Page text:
Reliable Marine Towing and Salvage LLC v. John Thomas, et al., No. 19-10503 (11th Cir. 2019)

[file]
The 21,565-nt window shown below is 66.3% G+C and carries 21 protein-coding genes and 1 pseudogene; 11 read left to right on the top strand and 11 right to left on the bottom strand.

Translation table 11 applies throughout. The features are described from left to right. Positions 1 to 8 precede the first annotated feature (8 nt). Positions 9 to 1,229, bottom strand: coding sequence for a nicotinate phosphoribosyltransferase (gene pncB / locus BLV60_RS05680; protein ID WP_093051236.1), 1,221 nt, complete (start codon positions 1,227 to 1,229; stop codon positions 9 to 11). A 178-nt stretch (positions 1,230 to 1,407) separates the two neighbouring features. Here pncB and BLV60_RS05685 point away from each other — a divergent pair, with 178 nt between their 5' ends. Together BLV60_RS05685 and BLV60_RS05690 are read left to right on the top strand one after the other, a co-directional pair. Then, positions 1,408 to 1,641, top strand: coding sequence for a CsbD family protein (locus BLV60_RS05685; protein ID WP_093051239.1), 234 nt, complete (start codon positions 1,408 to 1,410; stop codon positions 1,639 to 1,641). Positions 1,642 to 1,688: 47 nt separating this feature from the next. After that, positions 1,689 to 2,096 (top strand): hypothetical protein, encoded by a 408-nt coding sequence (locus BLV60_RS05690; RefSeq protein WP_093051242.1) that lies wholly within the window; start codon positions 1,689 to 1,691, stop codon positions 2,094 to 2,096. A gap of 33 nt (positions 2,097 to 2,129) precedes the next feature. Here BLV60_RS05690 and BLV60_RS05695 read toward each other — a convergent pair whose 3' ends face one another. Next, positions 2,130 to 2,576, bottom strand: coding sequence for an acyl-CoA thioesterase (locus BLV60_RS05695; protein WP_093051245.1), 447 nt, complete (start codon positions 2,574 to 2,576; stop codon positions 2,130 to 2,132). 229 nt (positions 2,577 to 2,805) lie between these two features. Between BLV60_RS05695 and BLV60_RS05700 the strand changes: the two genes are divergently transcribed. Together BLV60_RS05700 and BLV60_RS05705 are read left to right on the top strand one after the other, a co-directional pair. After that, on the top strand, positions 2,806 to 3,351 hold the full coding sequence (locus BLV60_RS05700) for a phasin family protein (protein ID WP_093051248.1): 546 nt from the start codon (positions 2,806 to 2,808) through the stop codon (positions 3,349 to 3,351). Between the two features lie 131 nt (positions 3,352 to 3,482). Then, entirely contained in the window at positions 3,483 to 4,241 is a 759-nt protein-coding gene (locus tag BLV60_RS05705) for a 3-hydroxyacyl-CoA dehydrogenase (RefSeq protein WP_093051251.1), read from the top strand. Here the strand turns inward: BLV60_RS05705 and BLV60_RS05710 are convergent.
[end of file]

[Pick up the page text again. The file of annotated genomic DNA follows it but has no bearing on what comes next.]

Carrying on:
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Case: 19-10503 Date Filed: 10/21/2019 Page: 1 of 8 [DO NOT PUBLISH] IN THE UNITED STATES COURT OF APPEALS FOR THE ELEVENTH CIRCUIT ________________________ No. 19-10503 Non-Argument Calendar ________________________ D.C. Docket No. 2:17-cv-00430-PAM-CM RELIABLE MARINE TOWING AND SALVAGE LLC, Plaintiff - Cross Claimant-Appellant, versus JOHN THOMAS, in personam, Defendant - Appellee, STATE FARM FIRE AND CASUALTY COMPANY, a foreign corporation, Defendants - Cross Defendant – Appellees. ________________________ Appeal from the United States District Court for the Middle District of Florida ________________________ (October 21, 2019) Case: 19-10503 Date Filed: 10/21/2019 Page: 2 of 8 Before ED CARNES, Chief Judge, TJOFLAT, and JORDAN, Circuit Judges. PER CURIAM: John Thomas’ boat partially sank in a storm off the coast of Florida. Reliable Marine Towing and Salvage, LLC, sent an employee to provide rescue services. Thomas and his boat made it to shore and he later filed a claim with his marine insurer, State Farm Fire and Casualty Company. Thomas’ insurance policy with State Farm covered up to $6,750.00 worth of damage to the boat under “Coverage A.” It also covered “wreck removal.” But wreck removal was included in the Coverage A policy limit. If the combined cost of the repairs to the boat and the wreck removal exceeded $6,750.00, the policy provided additional coverage for a maximum of 5% over the Coverage A limit, or $337.50. The policy provided an additional $500 payment, not included in Coverage A, for “emergency services.” Because of the extent of the damage, State Farm considered Thomas’ boat a total loss and paid him the Coverage A policy limit.1 At the time of that payment State Farm had not received any proof of Reliable Marine’s services and had no reason to provide any coverage for wreck removal or emergency services. 1 State Farm actually paid slightly less than $6,750.00 because Thomas kept the remains of the boat. Following the terms of the policy, State Farm subtracted the salvage value from the Coverage A payout. There is no dispute that State Farm met its Coverage A limit requirements under the policy. 2 Case: 19-10503 Date Filed: 10/21/2019 Page: 3 of 8 Two weeks after State Farm sent Thomas the Coverage A payment, Reliable Marine faxed State Farm an invoice. The invoice billed Thomas $3,109.84 for the rescue services.2 State Farm classified Reliable Marine’s rescue services as both emergency services and wreck removal. It determined that the policy covered $500 for emergency services. Because it had already paid Thomas the policy limit under Coverage A, the policy also covered $337.50 based on the 5% additional coverage for wreck removal, making the total for emergency services and wreck removal $837.50. The invoice did not include an assignment of insurance benefits from Thomas to Reliable Marine. Because the policy required State Farm to pay Thomas directly unless another party was “legally entitled to receive payment,” State Farm sent Thomas the $837.50 check. But Thomas didn’t pay Reliable Marine. And in July 2017 Reliable Marine sued Thomas and State Farm. In its complaint, Reliable Marine alleged that State Farm had breached the insurance policy it had with Thomas, and it claimed that it was a third party beneficiary to that policy. It asserted a separate claim against Thomas for salvage. Thomas consented to judgment and assigned to Reliable Marine any claims he 2 There is a lack of clarity in the record about what services Reliable Marine actually provided. The parties agree that Reliable Marine “raised” Thomas’ boat by pumping the water out of it so that it would float. Thomas testified in his deposition that the engine in his boat was still working, so he navigated the boat to shore on his own after Reliable Marine raised it. Reliable Marine asserts that it towed Thomas’ boat to shore. The invoice that it later submitted to State Farm sought payment of $3,109.84 for two hours and forty-eight minutes of towing and other “salvage services.” State Farm did not contest the charges. 3 Case: 19-10503 Date Filed: 10/21/2019 Page: 4 of 8 might have against State Farm. Reliable Marine then filed a cross-complaint against State Farm standing in Thomas’ shoes. It alleged that State Farm had breached the insurance policy by not reimbursing Thomas for the cost of Reliable Marine’s services. The district court denied Reliable Marine’s motion for summary judgment and granted summary judgment to State Farm. Reliable Marine appeals that judgment, raising two contentions. It first contends that because State Farm had an invoice showing that Thomas owed Reliable Marine for rescue services, the insurer should have paid the $837.50 directly to Reliable Marine. Second, Reliable Marine contends that State Farm is liable for the full cost of the rescue services — above and beyond the policy limit — under both Florida insurance law and what it asserts is the policy’s “sue and labor” clause. We review de novo the district court’s grant of summary judgment. LeBlanc v. Unifund CCR Partners, 601 F.3d 1185, 1189 (11th Cir. 2010). Interpretation of the terms of an insurance policy is a matter of law that is also subject to de novo review. Hegel v. First Liberty Ins. Corp., 778 F.3d 1214, 1219 (11th Cir. 2015) (applying Florida law). I. Reliable Marine first contends that State Farm should have paid it, not Thomas, the $837.50. Reliable Marine asserts that the district court committed an 4 Case: 19-10503 Date Filed: 10/21/2019 Page: 5 of 8 “error in findings and fact” by concluding that “State Farm did not know that [Thomas] had assigned any rights to Reliable Marine.” According to Reliable Marine, because State Farm had the invoice it must have known about the rescue services when it sent the second payment to Thomas. It is difficult to tell from Reliable Marine’s briefs exactly how that argument supports its allegation that the insurance policy was breached or even what remedy it is seeking. Happily it does not matter. State Farm indisputably did know that Reliable Marine provided rescue services. That’s why it wrote the check. It wrote the check to Thomas because the plain language of the policy required State Farm to pay Thomas directly unless another party was “legally entitled to receive payment.” Reliable Marine did not provide any evidence that Thomas assigned to it his right to the insurance payments. 3 Nor did it cite any authority indicating that an invoice establishes “legal entitle[ment]” to receive payment, which the policy required for a direct payment. Reliable Marine has not established the existence of 3 Thomas did assign any claims he might have against State Farm to Reliable Marine. But that assignment was part of his consent to judgment in this lawsuit; it took place after the insurance proceeds for rescue services had already been paid to Thomas. There is no evidence that Thomas had assigned to Reliable Marine his right to receive payment from State Farm before it paid Thomas the rescue services payment. In its brief to this Court, Reliable Marine points out that oral contracts are enforceable under maritime law. But because it points to no evidence that Thomas orally assigned it any insurance proceeds that he was entitled to recover under the policy, the rules of oral contracts in maritime law have no bearing on this case. 5 Case: 19-10503 Date Filed: 10/21/2019 Page: 6 of 8 a genuine issue of material fact about whether State Farm violated the terms of the policy by sending the $837.50 directly to Thomas. Id. Indeed, the plain language of the policy establishes that State Farm was obligated to do just that. II. Reliable Marine next contends that even though State Farm has already paid out the maximum coverage limit it must also pay the full cost of Reliable Marine’s services, which it asserts amounts to $3,109.84. 4 Reliable Marine argues that full payment is required both under Florida law and under the terms of the insurance policy. A. Reliable Marine relies on Government Employees Insurance Co. v. Macedo, 228 So. 3d 1111 (Fla. 2017), to argue that Florida insurance companies must reimburse insureds for expenses that the insurance company requires them to incur.5 And because under his policy Thomas had to “protect the property from further loss,” Reliable Marine argues that State Farm must reimburse it for the full cost of the rescue services. But that is not what Macedo holds. The insurance 4 In its complaint Reliable Marine claimed that State Farm owes Reliable Marine money as a third party beneficiary to the policy. In its cross-complaint Reliable Marine claimed that State Farm owed it money because Thomas assigned it his right to sue. It does not matter which theory Reliable Marine uses because, as we will explain, State Farm had no duty to pay anything above the maximum coverage limit. 5 If there is no “judicially established federal admiralty rule,” we rely on state law to interpret a marine insurance policy. See AIG Centennial Ins. Co. v. O’Neill, 782 F.3d 1296, 1302 (11th Cir. 2015). 6 Case: 19-10503 Date Filed: 10/21/2019 Page: 7 of 8 company in Macedo had to reimburse the insured’s expenses because the policy was ambiguous about whether it would reimburse those expenses. Id. at 1113. Under Florida law if an insurance contract is unambiguous the plain language controls. Id. And Thomas’ State Farm policy is unambiguous. It paid the full Coverage A limit because the boat was declared a total loss. And State Farm paid another 5% over that policy limit plus $500 for the services that Reliable Marine provided. It is clear from the plain language of the policy that is all Thomas could expect from State Farm. And as a result, that’s all Reliable Marine could expect. B. Reliable Marine also contends that the district court erred in finding that the State Farm policy did not include a sue and labor clause. Under a sue and labor clause the insured is required “to sue, labor and travel for, in and about the defense, safeguard and recovery of” the boat. Reliance Ins. Co. v. The Escapade, 280 F.2d 482, 484 n.4 (5th Cir. 1960). 6 In exchange the insurance company agrees to reimburse the cost to the insured. Munson v. Standard Marine Ins. Co., 156 F. 44, 47 (1st Cir.1907) (holding that if an insurer does not expressly agree to reimburse the insured for sue and labor expenses it is not a “true ancient sue and labor 6 In Bonner v. City of Prichard, 661 F.2d 1206, 1209 (11th Cir. 1981) (en banc), we adopted as binding precedent all decisions of the former Fifth Circuit handed down before October 1, 1981. 7 Case: 19-10503 Date Filed: 10/21/2019 Page: 8 of 8 clause,” and the insurer has no duty to reimburse those expenses). Reliable argues that Thomas’ policy contains a sue and labor clause that obligates State Farm to reimburse it for the full cost of raising Thomas’ boat. We agree with the district court that there is no sue and labor clause in the State Farm policy. The policy has a clause that requires Thomas to “protect the property from further loss.” But the clause does not require Thomas to go to the great lengths to protect the boat than a sue and labor clause would require. The clause in Thomas’ policy does not require him to sue anyone; nor does he have to travel. And State Farm did not promise to reimburse Thomas for expenses he incurred “protect[ing] the property from further loss.” Under Florida law insurance contracts are interpreted according to their plain language, Macedo, 228 So. 3d at 1113, and the plain language in Thomas’ policy does not include a sue and labor clause. AFFIRMED. 8